NOLLYWOOD’S MAN OF WEAPONS September 20, 2020 – Posted in: Arts, Showcase
The very first time I gave a shot to the idea of providing weapon in a movie, I had never gone back since then. My first weapon prop was made with hundred percent plastazote foam and it turned out quite well. Funnily, I did not start off in the movie industry as a provider of weapons. My journey started off as a special effects makeup artist (which I still do), before the switch.
The idea of weapons began brewing in me after I tried imitating T91 assault rifle I saw on military personnel. Due to my inability to afford metal, I went ahead and made use of plastazone foam which was readily available at that time. In my evolvement since my first attempt in providing props, I have engaged the skill of critical observation of real weapons.
My horizon began to broaden when there were some scenes in our movies that demanded choreography especially in Yoruba Nollywood. So, I began to put the actors through on how to fake knife stabs, fake punches and all the acrobatics needed in action movies. Overtime, I have come to believe that my experience in martial art and weapon construction as a whole could breach the gap between Hollywood and Nollywood.
My breakthrough moment in the industry came in the movie, MATANGA produced by Olawale Samuel. It was there I showcased my function as a weapon artist. It is rather exciting to see that people are embracing martial arts and use of weapons in our movies, not forgetting the fact that it is foreign filmmaking idea and not ours. The growth process is expected to continue steadily but I believe that in the nearest future, Nollywood would be able to stand close to Hollywood in terms of actions.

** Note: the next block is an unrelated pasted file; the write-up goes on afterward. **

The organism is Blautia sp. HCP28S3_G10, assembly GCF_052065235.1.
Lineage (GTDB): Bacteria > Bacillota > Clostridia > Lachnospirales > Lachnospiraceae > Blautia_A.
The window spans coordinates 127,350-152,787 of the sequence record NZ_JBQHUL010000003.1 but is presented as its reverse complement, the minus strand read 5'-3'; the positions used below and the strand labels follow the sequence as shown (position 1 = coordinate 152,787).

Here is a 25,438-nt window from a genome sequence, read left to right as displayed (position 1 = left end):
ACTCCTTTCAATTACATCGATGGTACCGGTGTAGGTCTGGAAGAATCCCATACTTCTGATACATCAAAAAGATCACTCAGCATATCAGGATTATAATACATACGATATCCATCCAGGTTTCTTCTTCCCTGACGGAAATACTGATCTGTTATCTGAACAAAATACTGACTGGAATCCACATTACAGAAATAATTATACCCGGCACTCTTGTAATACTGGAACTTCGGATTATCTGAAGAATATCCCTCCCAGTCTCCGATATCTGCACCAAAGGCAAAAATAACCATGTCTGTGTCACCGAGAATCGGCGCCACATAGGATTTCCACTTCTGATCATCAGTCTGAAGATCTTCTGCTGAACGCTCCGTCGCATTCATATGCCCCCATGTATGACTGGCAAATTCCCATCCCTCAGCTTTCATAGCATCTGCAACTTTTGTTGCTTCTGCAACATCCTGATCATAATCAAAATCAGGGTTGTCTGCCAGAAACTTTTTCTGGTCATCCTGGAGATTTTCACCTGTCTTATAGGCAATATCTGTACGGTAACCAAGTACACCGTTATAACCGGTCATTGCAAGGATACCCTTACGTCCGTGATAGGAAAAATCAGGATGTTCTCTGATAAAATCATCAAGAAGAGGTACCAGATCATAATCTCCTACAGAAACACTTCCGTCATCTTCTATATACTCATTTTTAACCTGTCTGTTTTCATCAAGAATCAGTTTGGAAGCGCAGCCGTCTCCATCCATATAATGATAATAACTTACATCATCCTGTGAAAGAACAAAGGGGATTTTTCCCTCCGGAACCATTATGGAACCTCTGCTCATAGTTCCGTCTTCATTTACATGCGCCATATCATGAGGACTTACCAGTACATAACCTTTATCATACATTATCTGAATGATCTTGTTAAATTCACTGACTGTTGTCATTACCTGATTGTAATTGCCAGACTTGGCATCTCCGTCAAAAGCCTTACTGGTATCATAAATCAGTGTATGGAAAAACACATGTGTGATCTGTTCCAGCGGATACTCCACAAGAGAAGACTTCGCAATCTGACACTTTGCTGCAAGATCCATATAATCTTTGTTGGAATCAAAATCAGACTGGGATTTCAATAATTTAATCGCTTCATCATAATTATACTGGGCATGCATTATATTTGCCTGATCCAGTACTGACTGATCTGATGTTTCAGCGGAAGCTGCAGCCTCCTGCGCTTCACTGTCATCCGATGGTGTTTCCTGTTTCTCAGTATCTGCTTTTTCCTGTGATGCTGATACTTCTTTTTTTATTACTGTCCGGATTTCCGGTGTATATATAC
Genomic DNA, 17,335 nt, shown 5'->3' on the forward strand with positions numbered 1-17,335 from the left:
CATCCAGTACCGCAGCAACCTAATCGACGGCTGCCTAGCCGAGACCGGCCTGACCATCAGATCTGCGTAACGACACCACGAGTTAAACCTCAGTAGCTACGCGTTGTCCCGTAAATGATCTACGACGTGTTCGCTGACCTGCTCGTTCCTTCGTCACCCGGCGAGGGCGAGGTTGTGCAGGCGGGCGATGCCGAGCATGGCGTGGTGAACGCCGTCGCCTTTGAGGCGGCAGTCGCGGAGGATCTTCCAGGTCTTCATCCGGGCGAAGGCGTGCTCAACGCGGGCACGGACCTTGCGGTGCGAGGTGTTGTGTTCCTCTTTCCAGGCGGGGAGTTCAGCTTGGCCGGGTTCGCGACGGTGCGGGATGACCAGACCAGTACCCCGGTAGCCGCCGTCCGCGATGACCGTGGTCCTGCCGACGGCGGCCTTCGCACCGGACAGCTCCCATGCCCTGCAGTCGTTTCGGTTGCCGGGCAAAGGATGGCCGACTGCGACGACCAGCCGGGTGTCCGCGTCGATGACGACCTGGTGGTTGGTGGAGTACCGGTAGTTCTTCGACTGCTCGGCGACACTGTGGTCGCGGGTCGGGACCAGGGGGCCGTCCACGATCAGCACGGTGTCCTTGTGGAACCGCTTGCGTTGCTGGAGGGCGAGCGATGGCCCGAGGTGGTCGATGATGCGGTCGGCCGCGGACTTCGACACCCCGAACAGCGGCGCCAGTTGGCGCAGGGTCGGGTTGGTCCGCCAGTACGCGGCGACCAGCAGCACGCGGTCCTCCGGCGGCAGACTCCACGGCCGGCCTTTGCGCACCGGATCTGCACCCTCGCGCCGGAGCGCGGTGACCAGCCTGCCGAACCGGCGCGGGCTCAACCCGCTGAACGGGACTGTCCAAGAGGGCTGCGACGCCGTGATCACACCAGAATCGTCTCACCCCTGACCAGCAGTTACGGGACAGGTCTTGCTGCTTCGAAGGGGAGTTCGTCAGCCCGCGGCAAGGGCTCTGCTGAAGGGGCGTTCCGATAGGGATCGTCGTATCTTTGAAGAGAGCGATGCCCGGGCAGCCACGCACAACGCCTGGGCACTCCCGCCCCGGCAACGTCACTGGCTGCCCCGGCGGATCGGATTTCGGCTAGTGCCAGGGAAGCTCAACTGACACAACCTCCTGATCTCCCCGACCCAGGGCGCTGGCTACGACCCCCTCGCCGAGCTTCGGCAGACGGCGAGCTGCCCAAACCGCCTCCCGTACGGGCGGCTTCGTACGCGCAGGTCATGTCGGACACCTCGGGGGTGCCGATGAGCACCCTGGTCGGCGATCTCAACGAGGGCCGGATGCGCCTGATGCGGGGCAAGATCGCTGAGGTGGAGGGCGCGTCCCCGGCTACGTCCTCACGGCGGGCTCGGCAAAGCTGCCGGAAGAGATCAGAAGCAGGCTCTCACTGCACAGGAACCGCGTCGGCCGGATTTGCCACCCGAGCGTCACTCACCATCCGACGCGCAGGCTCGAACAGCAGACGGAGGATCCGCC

It’s quite funny that when I started out first, many people wondered why I needed to add stunt coordination to my job but the yearning to see Nollywood make action movies like Hollywood made me take that step in bringing about change. I began chipping in some more props like Assault rifle props, C4 explosive prop, tactical jackets and holsters. It is a continuous process that knows no end because the need for improvement never comes to a halt. It is either I find myself working on set or at home improving on my skills.
My career path has been quite adventurous for me especially moving from painting to special makeup effect and weapons. The good part of it all is that I keep on revolving after studying Visual Arts from Obafemi Awolowo University, Ife.